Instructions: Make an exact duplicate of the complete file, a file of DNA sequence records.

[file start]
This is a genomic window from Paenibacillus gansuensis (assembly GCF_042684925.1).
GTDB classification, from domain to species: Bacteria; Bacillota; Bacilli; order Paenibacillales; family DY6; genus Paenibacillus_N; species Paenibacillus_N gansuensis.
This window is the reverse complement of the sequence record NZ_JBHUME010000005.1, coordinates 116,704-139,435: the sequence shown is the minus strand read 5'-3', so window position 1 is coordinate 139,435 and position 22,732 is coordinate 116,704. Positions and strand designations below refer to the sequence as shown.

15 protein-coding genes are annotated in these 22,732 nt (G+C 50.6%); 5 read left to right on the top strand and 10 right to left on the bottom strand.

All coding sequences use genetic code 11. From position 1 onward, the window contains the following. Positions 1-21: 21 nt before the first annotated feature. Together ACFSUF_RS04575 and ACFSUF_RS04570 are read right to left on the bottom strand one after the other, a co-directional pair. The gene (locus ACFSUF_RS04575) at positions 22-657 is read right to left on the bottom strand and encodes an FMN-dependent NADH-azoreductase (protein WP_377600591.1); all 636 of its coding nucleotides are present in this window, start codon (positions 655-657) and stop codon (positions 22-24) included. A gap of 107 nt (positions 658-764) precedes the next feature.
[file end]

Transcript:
This is a genomic window from Paenibacillus gansuensis (assembly GCF_042684925.1).
GTDB classification, from domain to species: Bacteria; Bacillota; Bacilli; order Paenibacillales; family DY6; genus Paenibacillus_N; species Paenibacillus_N gansuensis.
This window is the reverse complement of the sequence record NZ_JBHUME010000005.1, coordinates 116,704-139,435: the sequence shown is the minus strand read 5'-3', so window position 1 is coordinate 139,435 and position 22,732 is coordinate 116,704. Positions and strand designations below refer to the sequence as shown.

15 protein-coding genes are annotated in these 22,732 nt (G+C 50.6%); 5 read left to right on the top strand and 10 right to left on the bottom strand.

All coding sequences use genetic code 11. From position 1 onward, the window contains the following. Positions 1-21: 21 nt before the first annotated feature. Together ACFSUF_RS04575 and ACFSUF_RS04570 are read right to left on the bottom strand one after the other, a co-directional pair. The gene (locus ACFSUF_RS04575) at positions 22-657 is read right to left on the bottom strand and encodes an FMN-dependent NADH-azoreductase (protein WP_377600591.1); all 636 of its coding nucleotides are present in this window, start codon (positions 655-657) and stop codon (positions 22-24) included. A gap of 107 nt (positions 658-764) precedes the next feature.